Nearly one year of social distancing and mask-wearing hasn’t been enough to get the COVID-19 pandemic under control in America. But it’s been enough to produce an unforeseen silver lining: flu cases have plummeted.

Flu activity is “unusually low,” according to the Centers for Disease Control and Prevention.

Consider this: about 450 adults have died after contracting the flu this year. Last year, 22,000 deaths were attributed to the virus.

The disparity is even starker when you look at pediatric cases.

Last year, 195 children died because of the flu. This year, just one has died.

One child has died because of the flu this year.


Harvard professor Dr. Maimuna Majumder examined flu activity from the past several years.

“In the past, #flu has killed 6,000-16,000 Americans per year… But as we put the peak of the 2020-21 flu season behind us, there have been just ~500 deaths so far—a remarkable >90% drop,” she tweeted.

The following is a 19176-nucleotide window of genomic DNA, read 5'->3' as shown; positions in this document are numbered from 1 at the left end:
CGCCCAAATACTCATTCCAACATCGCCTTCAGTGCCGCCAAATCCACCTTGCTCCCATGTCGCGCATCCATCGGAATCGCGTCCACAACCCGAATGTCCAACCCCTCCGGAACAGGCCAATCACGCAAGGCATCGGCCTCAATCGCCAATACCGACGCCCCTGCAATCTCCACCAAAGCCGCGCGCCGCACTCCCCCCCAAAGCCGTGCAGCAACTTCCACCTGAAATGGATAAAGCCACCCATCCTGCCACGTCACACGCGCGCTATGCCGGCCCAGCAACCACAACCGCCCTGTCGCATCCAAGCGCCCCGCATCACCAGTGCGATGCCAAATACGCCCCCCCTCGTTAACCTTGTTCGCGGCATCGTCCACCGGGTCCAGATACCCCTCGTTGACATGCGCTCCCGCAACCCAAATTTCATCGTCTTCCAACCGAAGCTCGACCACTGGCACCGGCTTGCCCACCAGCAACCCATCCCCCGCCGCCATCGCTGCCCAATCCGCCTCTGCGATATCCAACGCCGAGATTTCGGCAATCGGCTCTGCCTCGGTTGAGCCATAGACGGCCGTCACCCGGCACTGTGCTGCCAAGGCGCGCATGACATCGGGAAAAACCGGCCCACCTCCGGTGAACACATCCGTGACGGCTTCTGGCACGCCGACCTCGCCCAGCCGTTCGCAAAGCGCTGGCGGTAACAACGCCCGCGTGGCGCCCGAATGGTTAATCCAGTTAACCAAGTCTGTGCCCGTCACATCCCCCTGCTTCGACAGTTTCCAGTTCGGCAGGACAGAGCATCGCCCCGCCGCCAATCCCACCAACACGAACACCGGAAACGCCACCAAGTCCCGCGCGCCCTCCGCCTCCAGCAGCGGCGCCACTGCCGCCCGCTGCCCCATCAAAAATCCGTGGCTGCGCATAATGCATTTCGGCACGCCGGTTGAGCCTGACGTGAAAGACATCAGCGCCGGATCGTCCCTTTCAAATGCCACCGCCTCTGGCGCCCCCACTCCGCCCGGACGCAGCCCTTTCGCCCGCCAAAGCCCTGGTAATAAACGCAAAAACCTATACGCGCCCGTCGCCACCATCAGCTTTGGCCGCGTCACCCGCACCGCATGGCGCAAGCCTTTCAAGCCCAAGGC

“Masks & distancing prevent more than just #COVID19,” she concludes.

Many experts, like Dr. Majumder, believe that flu activity is so low this year largely because of how we’ve been responding to COVID-19.

The flu virus spreads through respiratory droplets, much like COVID-19. Because of the pandemic, more people are choosing to stay home, even when they’re not feeling sick. For those who do go out, many are wearing masks and practicing social distancing.

Those actions are helping in the fight against COVID-19. And they’ve been overwhelmingly successful in the fight against the seasonal flu.

Dr. Tom Frieden, an infectious disease expert and former director of the CDC, says we should consider mask-wearing even when the pandemic is over.

“Masks and distancing crushed the flu curve this year, preventing tens of thousands of deaths,” he tweeted. “People in other countries mask regularly in crowded places when they feel sick—we should too in the US, even after the pandemic is over. A small action that could save lives.”